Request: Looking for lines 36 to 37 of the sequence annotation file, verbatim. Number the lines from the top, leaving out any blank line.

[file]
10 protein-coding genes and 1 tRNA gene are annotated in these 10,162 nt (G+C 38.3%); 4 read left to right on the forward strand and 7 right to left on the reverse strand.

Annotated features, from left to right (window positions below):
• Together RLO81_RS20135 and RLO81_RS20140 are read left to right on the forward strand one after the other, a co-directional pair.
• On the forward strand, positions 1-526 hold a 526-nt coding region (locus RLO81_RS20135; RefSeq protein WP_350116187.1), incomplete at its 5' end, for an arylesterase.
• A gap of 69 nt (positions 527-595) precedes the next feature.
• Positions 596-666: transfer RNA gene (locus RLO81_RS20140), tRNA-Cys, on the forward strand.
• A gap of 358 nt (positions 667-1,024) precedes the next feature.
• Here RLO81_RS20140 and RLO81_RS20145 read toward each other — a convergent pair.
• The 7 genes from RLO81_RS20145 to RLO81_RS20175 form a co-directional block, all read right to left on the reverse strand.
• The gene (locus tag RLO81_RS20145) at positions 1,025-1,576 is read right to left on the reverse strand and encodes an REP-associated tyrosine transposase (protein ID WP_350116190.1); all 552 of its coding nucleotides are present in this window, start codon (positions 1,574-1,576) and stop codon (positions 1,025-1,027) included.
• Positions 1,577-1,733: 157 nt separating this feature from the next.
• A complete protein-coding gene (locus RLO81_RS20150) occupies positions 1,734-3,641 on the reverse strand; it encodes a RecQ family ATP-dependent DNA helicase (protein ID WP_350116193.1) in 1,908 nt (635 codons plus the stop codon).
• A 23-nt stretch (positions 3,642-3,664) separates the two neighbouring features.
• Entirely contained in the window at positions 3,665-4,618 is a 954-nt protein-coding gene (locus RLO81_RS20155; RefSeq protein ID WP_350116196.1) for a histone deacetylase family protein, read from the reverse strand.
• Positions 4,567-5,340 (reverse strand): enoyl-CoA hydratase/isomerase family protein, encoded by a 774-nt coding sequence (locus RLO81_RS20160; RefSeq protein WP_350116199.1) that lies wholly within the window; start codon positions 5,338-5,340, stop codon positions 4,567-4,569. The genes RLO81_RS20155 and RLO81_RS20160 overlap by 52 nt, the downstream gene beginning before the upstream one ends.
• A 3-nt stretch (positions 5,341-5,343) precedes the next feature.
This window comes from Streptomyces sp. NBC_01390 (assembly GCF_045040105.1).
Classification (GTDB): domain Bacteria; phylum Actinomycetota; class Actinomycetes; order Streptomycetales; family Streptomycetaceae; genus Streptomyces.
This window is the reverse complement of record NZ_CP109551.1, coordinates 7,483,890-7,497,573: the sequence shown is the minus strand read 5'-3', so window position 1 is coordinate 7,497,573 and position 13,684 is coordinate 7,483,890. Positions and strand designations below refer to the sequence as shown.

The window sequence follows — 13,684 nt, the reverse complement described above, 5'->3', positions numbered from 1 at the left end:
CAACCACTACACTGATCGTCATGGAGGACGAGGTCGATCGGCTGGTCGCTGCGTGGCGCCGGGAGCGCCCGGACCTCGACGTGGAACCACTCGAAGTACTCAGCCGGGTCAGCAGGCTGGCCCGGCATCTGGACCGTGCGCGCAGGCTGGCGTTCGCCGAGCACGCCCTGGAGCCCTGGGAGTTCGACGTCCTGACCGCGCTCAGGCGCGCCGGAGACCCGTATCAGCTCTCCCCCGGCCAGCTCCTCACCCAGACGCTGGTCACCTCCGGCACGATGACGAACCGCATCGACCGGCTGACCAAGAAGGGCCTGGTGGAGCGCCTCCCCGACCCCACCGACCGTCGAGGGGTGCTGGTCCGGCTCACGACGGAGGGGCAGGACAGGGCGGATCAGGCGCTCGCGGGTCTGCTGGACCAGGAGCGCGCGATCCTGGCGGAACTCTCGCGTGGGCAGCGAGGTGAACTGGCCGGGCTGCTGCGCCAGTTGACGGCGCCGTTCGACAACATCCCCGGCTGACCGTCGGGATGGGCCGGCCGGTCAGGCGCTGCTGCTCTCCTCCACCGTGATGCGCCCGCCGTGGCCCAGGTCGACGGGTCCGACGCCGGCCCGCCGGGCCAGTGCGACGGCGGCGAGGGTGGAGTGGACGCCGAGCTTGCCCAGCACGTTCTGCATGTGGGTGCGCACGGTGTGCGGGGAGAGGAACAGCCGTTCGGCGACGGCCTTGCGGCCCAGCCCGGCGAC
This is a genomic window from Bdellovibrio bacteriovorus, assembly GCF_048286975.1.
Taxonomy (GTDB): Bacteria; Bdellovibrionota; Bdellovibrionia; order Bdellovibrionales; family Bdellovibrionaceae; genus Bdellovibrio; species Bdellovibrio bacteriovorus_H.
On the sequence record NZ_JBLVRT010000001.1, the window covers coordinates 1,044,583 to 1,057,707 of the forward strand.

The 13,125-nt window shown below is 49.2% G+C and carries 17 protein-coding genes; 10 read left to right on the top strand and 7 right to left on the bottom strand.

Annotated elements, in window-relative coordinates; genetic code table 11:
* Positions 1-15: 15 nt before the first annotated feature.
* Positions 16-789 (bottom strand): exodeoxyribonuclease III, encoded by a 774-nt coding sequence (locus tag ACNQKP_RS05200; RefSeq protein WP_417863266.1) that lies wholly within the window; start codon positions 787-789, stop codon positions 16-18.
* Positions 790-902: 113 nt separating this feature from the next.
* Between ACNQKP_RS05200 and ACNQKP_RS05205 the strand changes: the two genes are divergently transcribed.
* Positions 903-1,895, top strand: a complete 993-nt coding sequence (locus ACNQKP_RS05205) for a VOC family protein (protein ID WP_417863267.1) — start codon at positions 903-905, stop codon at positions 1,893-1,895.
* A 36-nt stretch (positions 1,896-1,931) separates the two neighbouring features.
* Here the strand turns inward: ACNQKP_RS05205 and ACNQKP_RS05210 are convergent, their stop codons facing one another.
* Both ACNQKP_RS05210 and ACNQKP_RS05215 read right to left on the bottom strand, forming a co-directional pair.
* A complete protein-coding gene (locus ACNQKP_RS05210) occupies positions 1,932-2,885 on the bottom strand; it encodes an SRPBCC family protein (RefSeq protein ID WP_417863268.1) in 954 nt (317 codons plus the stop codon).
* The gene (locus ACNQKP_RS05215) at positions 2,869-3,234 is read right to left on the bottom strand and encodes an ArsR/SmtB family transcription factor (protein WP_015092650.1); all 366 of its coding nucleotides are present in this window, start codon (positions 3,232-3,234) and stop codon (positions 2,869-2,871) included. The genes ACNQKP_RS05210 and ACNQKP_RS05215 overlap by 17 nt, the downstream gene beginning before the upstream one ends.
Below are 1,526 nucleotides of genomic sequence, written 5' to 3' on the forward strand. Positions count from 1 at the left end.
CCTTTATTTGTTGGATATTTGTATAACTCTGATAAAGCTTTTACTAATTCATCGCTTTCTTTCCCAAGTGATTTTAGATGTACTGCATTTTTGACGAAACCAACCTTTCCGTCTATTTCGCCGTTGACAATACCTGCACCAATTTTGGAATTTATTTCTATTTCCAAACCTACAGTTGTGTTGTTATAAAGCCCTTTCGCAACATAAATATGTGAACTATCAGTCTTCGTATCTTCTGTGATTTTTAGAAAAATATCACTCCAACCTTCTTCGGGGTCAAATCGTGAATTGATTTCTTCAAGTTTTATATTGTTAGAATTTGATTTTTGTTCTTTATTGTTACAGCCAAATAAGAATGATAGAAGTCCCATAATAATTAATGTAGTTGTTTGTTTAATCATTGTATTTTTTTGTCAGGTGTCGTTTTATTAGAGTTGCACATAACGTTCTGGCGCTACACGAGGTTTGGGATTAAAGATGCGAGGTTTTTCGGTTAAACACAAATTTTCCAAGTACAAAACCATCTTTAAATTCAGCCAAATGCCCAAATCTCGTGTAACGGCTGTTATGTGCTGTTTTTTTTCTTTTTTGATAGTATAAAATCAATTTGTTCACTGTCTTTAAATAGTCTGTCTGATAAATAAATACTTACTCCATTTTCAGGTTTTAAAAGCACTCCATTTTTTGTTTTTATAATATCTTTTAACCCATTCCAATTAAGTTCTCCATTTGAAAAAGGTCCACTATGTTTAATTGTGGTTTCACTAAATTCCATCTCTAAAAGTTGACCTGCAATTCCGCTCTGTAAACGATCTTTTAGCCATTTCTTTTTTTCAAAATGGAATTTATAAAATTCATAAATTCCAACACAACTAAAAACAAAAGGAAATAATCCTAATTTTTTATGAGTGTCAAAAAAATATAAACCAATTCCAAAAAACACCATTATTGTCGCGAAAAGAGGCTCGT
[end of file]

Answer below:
* The gene (locus ACNQKP_RS05215) at positions 2,869-3,234 is read right to left on the bottom strand and encodes an ArsR/SmtB family transcription factor (protein WP_015092650.1); all 366 of its coding nucleotides are present in this window, start codon (positions 3,232-3,234) and stop codon (positions 2,869-2,871) included. The genes ACNQKP_RS05210 and ACNQKP_RS05215 overlap by 17 nt, the downstream gene beginning before the upstream one ends.
Below are 1,526 nucleotides of genomic sequence, written 5' to 3' on the forward strand. Positions count from 1 at the left end.